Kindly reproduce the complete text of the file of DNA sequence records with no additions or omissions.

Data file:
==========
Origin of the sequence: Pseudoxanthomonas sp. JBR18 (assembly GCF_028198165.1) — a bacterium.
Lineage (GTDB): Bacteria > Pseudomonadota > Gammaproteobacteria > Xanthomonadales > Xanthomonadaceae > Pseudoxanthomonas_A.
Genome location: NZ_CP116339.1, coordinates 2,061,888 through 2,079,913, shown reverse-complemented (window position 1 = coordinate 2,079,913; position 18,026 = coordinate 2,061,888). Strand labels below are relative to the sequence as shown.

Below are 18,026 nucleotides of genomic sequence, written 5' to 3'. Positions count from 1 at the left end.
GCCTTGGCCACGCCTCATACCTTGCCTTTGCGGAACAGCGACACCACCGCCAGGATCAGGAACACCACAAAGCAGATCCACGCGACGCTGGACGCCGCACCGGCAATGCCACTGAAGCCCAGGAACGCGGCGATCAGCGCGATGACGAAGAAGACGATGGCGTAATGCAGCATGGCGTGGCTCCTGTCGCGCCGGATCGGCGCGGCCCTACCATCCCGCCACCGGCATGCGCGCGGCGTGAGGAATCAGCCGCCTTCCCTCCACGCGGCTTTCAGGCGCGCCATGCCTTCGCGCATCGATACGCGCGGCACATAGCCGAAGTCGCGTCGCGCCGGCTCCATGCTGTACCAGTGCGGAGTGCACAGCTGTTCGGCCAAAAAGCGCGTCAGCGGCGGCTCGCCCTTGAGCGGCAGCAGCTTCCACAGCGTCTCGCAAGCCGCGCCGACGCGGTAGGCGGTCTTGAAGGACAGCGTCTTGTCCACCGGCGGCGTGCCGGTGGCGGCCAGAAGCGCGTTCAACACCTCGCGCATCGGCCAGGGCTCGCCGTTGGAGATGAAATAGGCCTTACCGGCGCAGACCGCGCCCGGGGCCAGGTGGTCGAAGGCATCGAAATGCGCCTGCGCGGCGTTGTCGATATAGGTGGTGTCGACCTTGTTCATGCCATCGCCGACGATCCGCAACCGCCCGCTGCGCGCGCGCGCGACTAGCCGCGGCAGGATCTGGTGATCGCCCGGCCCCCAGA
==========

Origin of the sequence: Pseudoxanthomonas sp. JBR18 (assembly GCF_028198165.1) — a bacterium.
Lineage (GTDB): Bacteria > Pseudomonadota > Gammaproteobacteria > Xanthomonadales > Xanthomonadaceae > Pseudoxanthomonas_A.
Genome location: NZ_CP116339.1, coordinates 2,061,888 through 2,079,913, shown reverse-complemented (window position 1 = coordinate 2,079,913; position 18,026 = coordinate 2,061,888). Strand labels below are relative to the sequence as shown.

Below are 18,026 nucleotides of genomic sequence, written 5' to 3'. Positions count from 1 at the left end.
GCCTTGGCCACGCCTCATACCTTGCCTTTGCGGAACAGCGACACCACCGCCAGGATCAGGAACACCACAAAGCAGATCCACGCGACGCTGGACGCCGCACCGGCAATGCCACTGAAGCCCAGGAACGCGGCGATCAGCGCGATGACGAAGAAGACGATGGCGTAATGCAGCATGGCGTGGCTCCTGTCGCGCCGGATCGGCGCGGCCCTACCATCCCGCCACCGGCATGCGCGCGGCGTGAGGAATCAGCCGCCTTCCCTCCACGCGGCTTTCAGGCGCGCCATGCCTTCGCGCATCGATACGCGCGGCACATAGCCGAAGTCGCGTCGCGCCGGCTCCATGCTGTACCAGTGCGGAGTGCACAGCTGTTCGGCCAAAAAGCGCGTCAGCGGCGGCTCGCCCTTGAGCGGCAGCAGCTTCCACAGCGTCTCGCAAGCCGCGCCGACGCGGTAGGCGGTCTTGAAGGACAGCGTCTTGTCCACCGGCGGCGTGCCGGTGGCGGCCAGAAGCGCGTTCAACACCTCGCGCATCGGCCAGGGCTCGCCGTTGGAGATGAAATAGGCCTTACCGGCGCAGACCGCGCCCGGGGCCAGGTGGTCGAAGGCATCGAAATGCGCCTGCGCGGCGTTGTCGATATAGGTGGTGTCGACCTTGTTCATGCCATCGCCGACGATCCGCAACCGCCCGCTGCGCGCGCGCGCGACTAGCCGCGGCAGGATCTGGTGATCGCCCGGCCCCCAGA